According to the study by Shimizu et al (13), the Rho/Rock-mediated pathway may contribute to the development of pulmonary fibrosis, and furthermore, Y-27632 inhibited the Rock function at protein levels, resulting in inhibition of muscle and non-muscle MLC 20 phosphorylation. Multiple smooth muscle cell (SMC)-specific differentiation marker genes are regulated by RhoA-induced changes in the actin cytoskeleton. RhoA activity is required for SMC-specific promoter activity as C3 transferase, which ADP ribosylates and irreversibly inactivates RhoA, completely inhibited the activities of the SM22 and α-SMA promoters (16). Y-27632 can inhibit promoter activity, which may be the mechanism for the inhibition of the TGF-β1-stimulated fibroblast transformation to myofibroblasts.

Excessive ECM deposition was reduced due to Y-27632, which is partly attributed to the decreased amounts of myofibroblasts. In addition, the Rho/Rock pathway was involved in ECM synthesis and decomposition by the mechanisms of the TGF-β/Smad pathway, dependently or independently (17,18).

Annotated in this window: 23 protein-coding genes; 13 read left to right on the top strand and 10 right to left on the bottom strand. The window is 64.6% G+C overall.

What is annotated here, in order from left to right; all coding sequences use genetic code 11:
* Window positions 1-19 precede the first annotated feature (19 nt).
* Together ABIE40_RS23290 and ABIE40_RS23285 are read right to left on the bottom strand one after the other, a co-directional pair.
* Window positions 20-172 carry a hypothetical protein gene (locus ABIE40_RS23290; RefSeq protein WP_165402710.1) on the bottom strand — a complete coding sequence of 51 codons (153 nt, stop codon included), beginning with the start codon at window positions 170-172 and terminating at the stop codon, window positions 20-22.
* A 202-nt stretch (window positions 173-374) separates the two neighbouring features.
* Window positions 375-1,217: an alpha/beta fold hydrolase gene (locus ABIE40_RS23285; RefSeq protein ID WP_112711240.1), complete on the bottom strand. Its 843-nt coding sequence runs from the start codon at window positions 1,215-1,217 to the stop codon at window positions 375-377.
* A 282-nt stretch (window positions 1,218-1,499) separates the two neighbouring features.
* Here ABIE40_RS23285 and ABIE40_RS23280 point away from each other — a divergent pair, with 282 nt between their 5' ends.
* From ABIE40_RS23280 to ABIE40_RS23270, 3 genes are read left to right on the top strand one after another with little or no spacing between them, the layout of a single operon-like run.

In the present study, staurosporine reduced the expression of RhoA and Rock1, which were the key factors in Rho/Rock pathway, and Y-27632 reduced the expression of Smad2, which was a critical factor in the TGF-β/Smad pathway. The results indicated that there may have been cross-talk between Rho/Rock and the TGF-β/Smad pathway in the process of lung fibroblasts transforming into myofibroblasts. A previous study has demonstrated that the dominant-negative RhoA or the Rock inhibitor blocked the nuclear translocation of Smad2 and Smad3 due to Smad-phosphorylation inhibition and inhibition of the Smad-dependent Smad binding elements (SBE) promoter activity, whereas constitutively active RhoA significantly enhanced the SBE promoter activity (19). The study by Itoh et al (20) indicated that the Rho/Rock pathway plays a role in relaying TGF-β signal transduction to ECM synthesis in retinal pigment epithelial cells in a Smad-dependent and Smad-independent way. Therefore, the results showed that Smad signaling cross-talked with the Rho/Rock pathway during the process of lung fibroblasts differentiation induced by TGF-β1.